Like e-mail spam or crabgrass in your lawn, negative stereotypes are notoriously difficult to kill. Take the notion that shopping for a new car is akin to going in for a root canal: If I could collect a dollar for every time I have heard that, I could put my four children through dental school.
While it's not surprising to see stereotypes about new-vehicle dealers perpetuated in the general media, it is ironic to see an industry-savvy publication such as Automotive News focus on the negative in reporting on the latest survey released by industry group Automotive Retailing Today ("Poll: Buyers are unhappy with dealers," Jan. 31).
It is correct that the survey showed that some new-vehicle buyers in the United States reported a bad experience.
But it is also true that an overwhelming majority reported a positive experience - a result that resonates even more when you consider how knowledgeable and sophisticated today's automotive customers are.
My company, Harris Interactive, conducted the research for Automotive Retailing Today. The aim was to go beyond the stereotypes by surveying not just the U.S. public but consumers who had shopped recently and those who had purchased new vehicles.
Positive, not negative
Contrary to the headline and the tone of the Automotive News story, the study showed that auto dealers are winning the confidence and trust of most shoppers and buyers the old-fashioned way: one at a time. The greater the exposure to new-car dealerships, the more positive are consumer perceptions; i.e., buyers are more positive than shoppers, and shoppers are more positive than nonshoppers.
The study shows that adults may not trust dealerships as a general class, but they do trust - even like - their own dealership. Ninety-one percent of customers (new-vehicle buyers) said that overall they were satisfied with their dealership. Eighty-one percent of those who purchased a vehicle reported that their experience was positive, and 91 percent reported that they were treated with respect.
Asked directly, 73 percent of customers told us the dealership was "forthright in telling me the whole story." That means about one-fourth of respondents did not agree with that statement - the statistic that leads the Automotive News story. Does this mean that the glass is three-quarters full or one-quarter empty?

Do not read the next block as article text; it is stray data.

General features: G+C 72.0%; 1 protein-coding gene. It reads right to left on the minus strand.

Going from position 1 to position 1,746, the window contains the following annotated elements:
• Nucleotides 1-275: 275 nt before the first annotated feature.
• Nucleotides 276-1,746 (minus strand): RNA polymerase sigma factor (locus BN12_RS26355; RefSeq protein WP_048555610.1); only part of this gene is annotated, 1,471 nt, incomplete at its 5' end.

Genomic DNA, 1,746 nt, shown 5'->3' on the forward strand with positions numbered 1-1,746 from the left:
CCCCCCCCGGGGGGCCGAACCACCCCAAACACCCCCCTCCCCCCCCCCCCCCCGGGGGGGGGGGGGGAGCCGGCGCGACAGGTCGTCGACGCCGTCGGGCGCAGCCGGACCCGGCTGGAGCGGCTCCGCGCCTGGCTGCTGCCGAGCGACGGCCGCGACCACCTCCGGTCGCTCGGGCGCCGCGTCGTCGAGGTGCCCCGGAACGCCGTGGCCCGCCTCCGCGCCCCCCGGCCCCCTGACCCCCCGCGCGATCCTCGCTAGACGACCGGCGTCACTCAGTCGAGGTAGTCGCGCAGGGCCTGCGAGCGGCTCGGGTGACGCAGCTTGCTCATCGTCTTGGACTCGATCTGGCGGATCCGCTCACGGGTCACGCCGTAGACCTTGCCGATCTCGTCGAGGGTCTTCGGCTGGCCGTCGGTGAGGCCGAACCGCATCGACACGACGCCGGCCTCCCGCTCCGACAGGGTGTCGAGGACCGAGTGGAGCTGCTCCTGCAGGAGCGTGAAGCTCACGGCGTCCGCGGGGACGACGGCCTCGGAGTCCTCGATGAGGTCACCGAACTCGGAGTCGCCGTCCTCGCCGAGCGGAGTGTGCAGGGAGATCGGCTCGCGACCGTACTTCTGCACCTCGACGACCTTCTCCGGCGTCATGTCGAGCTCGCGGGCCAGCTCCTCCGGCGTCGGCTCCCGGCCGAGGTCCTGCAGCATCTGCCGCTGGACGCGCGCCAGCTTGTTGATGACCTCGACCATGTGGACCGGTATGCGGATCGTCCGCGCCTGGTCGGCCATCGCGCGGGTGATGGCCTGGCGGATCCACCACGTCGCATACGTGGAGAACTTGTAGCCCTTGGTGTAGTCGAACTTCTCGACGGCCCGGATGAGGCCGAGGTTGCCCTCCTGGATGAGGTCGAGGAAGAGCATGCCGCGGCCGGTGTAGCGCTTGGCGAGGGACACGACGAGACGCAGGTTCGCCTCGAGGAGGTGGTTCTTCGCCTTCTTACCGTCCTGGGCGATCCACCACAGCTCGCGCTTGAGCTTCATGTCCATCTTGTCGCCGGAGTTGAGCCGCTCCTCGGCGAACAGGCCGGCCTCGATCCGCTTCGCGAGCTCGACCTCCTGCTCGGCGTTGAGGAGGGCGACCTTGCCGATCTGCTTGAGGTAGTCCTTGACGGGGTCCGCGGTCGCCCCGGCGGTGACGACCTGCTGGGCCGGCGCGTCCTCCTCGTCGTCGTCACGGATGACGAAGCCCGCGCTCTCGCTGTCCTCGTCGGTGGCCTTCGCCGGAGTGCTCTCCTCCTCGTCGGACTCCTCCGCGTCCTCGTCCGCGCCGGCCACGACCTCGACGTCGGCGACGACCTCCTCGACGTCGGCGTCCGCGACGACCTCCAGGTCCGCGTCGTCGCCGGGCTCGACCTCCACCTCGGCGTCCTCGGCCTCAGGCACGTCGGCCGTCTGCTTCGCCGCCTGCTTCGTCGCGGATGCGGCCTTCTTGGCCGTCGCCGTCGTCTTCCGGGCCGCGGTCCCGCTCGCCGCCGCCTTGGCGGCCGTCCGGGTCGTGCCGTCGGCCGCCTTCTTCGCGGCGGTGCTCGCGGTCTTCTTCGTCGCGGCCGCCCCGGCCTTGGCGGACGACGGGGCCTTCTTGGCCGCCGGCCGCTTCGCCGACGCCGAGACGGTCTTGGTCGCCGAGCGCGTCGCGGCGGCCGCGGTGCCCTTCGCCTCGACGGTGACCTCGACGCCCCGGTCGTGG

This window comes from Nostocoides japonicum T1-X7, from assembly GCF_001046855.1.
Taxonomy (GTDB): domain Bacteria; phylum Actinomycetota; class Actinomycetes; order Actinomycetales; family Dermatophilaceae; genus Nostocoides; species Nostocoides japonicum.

|What's at issue|
|Data from a survey commissioned by Automotive Retailing Today show how new-vehicle buyers perceived the way they were treated at the dealership.|
Of all buyers:
91% were satisfied with dealership.
81% thought purchase experience was positive.
73% thought dealership was forthright.
Of minority buyers:
66% thought dealership was forthright.
70% thought salesman was forthright.
76% thought F&I personnel were forthright.
Stereotype No. 1: You can't trust car dealerships.
Customers seem to feel that way, as they give dealerships in general a low 46.5 trust rating out of a possible 100 (in comparison, the industry that received the highest trust score in our research was law enforcement, at 69.5). It is even worse, at 40.7, among consumers who have not been in a dealership recently.
However, customers have a high trust of their own dealership (68.4), nearly the same as law enforcement and higher than they rate the health care (52.8), insurance (48.9) and legal (48) industries and the media (43.8). Clearly, those who had experience with a dealership in buying a car felt better than those who did not buy or shop for a car.
Stereotype No. 2: You won't have a positive experience at a dealership.
Consumers who have not been to a dealership are more likely to feel that way. On the other hand, 63 percent of those who shopped but did not buy indicated that their experience was positive compared with 81 percent of those who purchased a vehicle.
Stereotype No. 3: Women do not have as positive an experience buying a new car as men do.
Eighty-three percent of women indicate that their overall purchase experience was positive (compared with 80 percent for men). And 81 percent indicate that they would purchase from the same dealership again in the future.
Perception vs. reality
These results show that perception and reality are out of alignment when it comes to rating dealerships and the car-buying process.
Unfortunately, negative perceptions often have real-world effects. For example, in other research we've conducted for Automotive Retailing Today, we have seen that the current technician shortage is exacerbated by negative perceptions about dirty, low-paying jobs at dealerships, even though the reality is that today's technical jobs are sophisticated, lucrative and state of the art.
Nearly all American adults buying new cars today tell us the experience is positive - and "positive" is an important word that was missing from the coverage of the research study sponsored by Automotive Retailing Today.